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Revenue Recognition Guidance Remains in a “State of Flux”

August 04, 2015

It’s official — the Financial Accounting Standards Board (FASB) has agreed to give companies an extra year to comply with its landmark revenue recognition standard.

It’s official — the Financial Accounting Standards Board (FASB) has agreed to give companies an extra year to comply with its landmark revenue recognition standard. Accounting Standard Update (ASU) No. 2014-09, Revenue from Contracts with Customers, now will be effective for public companies with fiscal years that start after December 15, 2017. But companies will also have an option of adopting it as of the original 2017 effective date.

Responding to Negative Feedback

The deferral is the result of negative feedback the FASB received from companies about the limited timeframe they were given to implement the sweeping changes. To meet the original deadline, companies would have needed to change their financial reporting systems as of January 1, 2015, if they wanted to present two previous years of revenue figures using the new standard for comparison purposes. The FASB calls this “retrospective application.”

Even with the deferral approved, significant confusion remains about how the principles-based guidance applies to companies in certain industries — including healthcare, technology, utilities’, and telecommunications’ providers — that enter into complex long-term contracts. In response, the FASB has proposed several standards to clarify such issues as identification of performance obligations, sales tax reporting, noncash consideration, change orders and collectability.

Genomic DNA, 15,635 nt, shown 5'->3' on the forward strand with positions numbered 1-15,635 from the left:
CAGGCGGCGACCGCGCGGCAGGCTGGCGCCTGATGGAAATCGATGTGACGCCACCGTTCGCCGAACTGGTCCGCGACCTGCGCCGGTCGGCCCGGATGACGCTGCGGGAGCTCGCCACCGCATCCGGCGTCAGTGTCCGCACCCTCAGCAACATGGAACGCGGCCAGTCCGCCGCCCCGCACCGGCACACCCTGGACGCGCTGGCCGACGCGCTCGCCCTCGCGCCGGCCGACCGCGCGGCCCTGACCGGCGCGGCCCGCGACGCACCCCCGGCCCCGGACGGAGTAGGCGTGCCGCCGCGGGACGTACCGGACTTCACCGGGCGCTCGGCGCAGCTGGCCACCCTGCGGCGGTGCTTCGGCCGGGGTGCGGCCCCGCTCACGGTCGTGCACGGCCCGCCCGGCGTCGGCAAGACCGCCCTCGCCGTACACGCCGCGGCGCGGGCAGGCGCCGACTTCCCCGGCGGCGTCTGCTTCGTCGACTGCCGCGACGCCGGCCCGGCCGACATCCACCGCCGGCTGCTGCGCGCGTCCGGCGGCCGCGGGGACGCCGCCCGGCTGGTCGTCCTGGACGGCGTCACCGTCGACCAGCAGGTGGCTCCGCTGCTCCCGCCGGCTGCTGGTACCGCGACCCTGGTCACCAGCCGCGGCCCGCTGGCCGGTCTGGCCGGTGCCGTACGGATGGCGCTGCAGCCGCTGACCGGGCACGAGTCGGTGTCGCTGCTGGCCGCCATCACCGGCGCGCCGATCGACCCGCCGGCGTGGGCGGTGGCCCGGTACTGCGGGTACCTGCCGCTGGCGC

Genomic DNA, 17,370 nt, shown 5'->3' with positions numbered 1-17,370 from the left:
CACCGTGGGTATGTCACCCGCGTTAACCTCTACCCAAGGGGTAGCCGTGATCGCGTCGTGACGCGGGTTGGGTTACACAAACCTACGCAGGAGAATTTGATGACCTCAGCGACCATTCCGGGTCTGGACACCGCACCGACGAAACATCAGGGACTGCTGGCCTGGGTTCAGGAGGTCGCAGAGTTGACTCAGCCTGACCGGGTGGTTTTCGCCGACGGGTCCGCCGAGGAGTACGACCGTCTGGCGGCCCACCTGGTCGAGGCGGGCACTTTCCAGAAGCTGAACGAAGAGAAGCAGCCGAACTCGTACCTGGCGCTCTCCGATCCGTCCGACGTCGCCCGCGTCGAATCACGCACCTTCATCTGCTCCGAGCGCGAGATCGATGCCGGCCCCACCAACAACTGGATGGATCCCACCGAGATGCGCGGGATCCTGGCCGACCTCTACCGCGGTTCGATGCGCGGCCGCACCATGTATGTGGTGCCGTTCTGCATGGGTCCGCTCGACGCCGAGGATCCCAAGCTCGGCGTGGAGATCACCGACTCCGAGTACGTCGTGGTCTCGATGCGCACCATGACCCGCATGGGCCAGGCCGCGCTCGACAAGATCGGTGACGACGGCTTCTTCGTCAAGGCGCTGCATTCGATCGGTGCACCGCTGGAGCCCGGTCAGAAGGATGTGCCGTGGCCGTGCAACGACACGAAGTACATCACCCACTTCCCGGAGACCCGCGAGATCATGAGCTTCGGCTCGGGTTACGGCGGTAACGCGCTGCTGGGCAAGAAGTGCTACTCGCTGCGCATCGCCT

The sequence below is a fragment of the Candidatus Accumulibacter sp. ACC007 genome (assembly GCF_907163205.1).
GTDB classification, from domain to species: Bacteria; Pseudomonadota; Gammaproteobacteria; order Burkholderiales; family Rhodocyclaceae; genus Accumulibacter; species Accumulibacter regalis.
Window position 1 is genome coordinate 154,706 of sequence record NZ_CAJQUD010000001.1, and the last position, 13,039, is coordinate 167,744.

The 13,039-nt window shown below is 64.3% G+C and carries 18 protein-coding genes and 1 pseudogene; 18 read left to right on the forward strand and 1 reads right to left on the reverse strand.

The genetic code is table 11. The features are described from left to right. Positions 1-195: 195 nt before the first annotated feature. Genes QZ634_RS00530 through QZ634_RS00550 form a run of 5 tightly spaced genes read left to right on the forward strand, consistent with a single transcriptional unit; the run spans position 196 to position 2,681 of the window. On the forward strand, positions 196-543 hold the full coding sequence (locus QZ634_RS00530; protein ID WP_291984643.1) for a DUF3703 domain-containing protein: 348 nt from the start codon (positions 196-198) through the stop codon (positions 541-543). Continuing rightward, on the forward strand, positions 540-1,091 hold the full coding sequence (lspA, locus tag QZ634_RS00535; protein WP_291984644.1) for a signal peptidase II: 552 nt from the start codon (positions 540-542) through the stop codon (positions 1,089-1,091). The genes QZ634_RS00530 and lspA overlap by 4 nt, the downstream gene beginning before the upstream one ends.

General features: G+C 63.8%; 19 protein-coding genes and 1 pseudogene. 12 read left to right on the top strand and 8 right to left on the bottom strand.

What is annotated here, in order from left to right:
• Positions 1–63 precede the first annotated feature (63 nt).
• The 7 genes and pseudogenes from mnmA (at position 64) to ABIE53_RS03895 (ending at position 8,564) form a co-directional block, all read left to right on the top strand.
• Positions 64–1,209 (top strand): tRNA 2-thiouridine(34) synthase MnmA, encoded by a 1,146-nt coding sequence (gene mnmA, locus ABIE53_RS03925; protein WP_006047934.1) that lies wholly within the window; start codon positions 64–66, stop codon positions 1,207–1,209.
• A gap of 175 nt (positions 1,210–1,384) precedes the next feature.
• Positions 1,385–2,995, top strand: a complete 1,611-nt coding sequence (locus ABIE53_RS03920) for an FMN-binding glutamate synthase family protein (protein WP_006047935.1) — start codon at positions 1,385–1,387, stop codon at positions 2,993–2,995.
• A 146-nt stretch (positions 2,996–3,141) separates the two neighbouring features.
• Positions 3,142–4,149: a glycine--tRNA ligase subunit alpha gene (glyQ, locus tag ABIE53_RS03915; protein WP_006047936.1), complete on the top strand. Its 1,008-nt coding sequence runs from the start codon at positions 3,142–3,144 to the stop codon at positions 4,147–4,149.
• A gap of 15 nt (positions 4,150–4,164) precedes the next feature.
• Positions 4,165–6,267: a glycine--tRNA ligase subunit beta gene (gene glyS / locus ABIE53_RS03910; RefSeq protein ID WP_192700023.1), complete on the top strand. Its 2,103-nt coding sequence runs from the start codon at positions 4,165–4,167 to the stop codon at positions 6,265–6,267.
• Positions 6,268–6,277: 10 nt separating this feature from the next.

Clarifying IP Licenses

One of the most substantial clarifications to date is proposed ASU No. 2015-250, Revenue from Contracts with Customers (Topic 606): Identifying Performance Obligations and Licensing. The proposal helps companies differentiate between revenue from intellectual property licenses that represent promises to deliver a good or service over time from promises that are satisfied at a point in time.

Licenses of “symbolic intellectual property” require continued support over the course of the contract. Revenue from these types of licenses, therefore, should be recognized over the life of the licensing contract. Examples include brands, trade names, logos and franchise rights.

But licensees with “significant standalone functionality” would be recognized at a point in time, because they don’t require support or maintenance from their owners. Examples include software, biological compounds, drug formulas, movies, television shows and music.

Work in Progress

The FASB’s Transition Resource Group plans to meet later in July to discuss additional implementation issues. FASB member Daryl Buck aptly commented during a recent board meeting, “The guidance is still in somewhat [of] a state of flux.”

As the FASB continues to address concerns and work through issues, companies will have to stay focused on the big picture and move forward. A one-year deferral provides companies much-needed breathing room. But those that plan to apply the standard retrospectively will need to update their internal accounting policies and systems — and possibly the terms of their long-term contracts — by January 1, 2016, to meet the 2018 deadline. Private companies have an additional year to prepare for their 2019 deadline.

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